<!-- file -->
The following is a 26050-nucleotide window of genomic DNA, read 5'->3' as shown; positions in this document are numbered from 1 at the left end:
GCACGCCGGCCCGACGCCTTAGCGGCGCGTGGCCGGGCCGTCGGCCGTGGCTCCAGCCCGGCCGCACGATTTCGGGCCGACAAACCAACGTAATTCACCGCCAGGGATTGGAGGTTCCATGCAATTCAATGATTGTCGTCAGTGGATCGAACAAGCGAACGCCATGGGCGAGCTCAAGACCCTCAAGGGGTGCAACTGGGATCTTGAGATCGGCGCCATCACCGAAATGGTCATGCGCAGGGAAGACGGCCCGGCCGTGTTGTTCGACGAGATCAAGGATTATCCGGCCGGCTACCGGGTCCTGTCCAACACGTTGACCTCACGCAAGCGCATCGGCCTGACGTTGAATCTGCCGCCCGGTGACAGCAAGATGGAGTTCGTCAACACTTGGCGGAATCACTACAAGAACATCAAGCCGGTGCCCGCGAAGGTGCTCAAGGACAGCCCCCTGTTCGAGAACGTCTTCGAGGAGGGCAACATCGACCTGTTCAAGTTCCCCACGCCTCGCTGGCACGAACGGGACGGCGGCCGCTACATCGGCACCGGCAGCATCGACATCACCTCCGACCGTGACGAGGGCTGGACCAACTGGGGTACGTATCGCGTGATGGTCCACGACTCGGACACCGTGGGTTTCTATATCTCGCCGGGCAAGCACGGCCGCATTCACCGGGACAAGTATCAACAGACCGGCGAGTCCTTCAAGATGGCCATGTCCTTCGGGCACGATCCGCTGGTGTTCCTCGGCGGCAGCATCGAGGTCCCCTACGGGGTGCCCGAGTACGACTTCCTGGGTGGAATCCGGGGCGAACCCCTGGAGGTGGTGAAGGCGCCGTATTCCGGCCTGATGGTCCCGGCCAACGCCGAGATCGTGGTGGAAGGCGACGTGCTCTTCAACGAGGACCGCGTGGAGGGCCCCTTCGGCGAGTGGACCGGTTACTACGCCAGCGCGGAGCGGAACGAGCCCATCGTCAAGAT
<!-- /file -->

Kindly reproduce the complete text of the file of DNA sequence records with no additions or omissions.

The following is a 26050-nucleotide window of genomic DNA, read 5'->3' as shown; positions in this document are numbered from 1 at the left end:
GCACGCCGGCCCGACGCCTTAGCGGCGCGTGGCCGGGCCGTCGGCCGTGGCTCCAGCCCGGCCGCACGATTTCGGGCCGACAAACCAACGTAATTCACCGCCAGGGATTGGAGGTTCCATGCAATTCAATGATTGTCGTCAGTGGATCGAACAAGCGAACGCCATGGGCGAGCTCAAGACCCTCAAGGGGTGCAACTGGGATCTTGAGATCGGCGCCATCACCGAAATGGTCATGCGCAGGGAAGACGGCCCGGCCGTGTTGTTCGACGAGATCAAGGATTATCCGGCCGGCTACCGGGTCCTGTCCAACACGTTGACCTCACGCAAGCGCATCGGCCTGACGTTGAATCTGCCGCCCGGTGACAGCAAGATGGAGTTCGTCAACACTTGGCGGAATCACTACAAGAACATCAAGCCGGTGCCCGCGAAGGTGCTCAAGGACAGCCCCCTGTTCGAGAACGTCTTCGAGGAGGGCAACATCGACCTGTTCAAGTTCCCCACGCCTCGCTGGCACGAACGGGACGGCGGCCGCTACATCGGCACCGGCAGCATCGACATCACCTCCGACCGTGACGAGGGCTGGACCAACTGGGGTACGTATCGCGTGATGGTCCACGACTCGGACACCGTGGGTTTCTATATCTCGCCGGGCAAGCACGGCCGCATTCACCGGGACAAGTATCAACAGACCGGCGAGTCCTTCAAGATGGCCATGTCCTTCGGGCACGATCCGCTGGTGTTCCTCGGCGGCAGCATCGAGGTCCCCTACGGGGTGCCCGAGTACGACTTCCTGGGTGGAATCCGGGGCGAACCCCTGGAGGTGGTGAAGGCGCCGTATTCCGGCCTGATGGTCCCGGCCAACGCCGAGATCGTGGTGGAAGGCGACGTGCTCTTCAACGAGGACCGCGTGGAGGGCCCCTTCGGCGAGTGGACCGGTTACTACGCCAGCGCGGAGCGGAACGAGCCCATCGTCAAGAT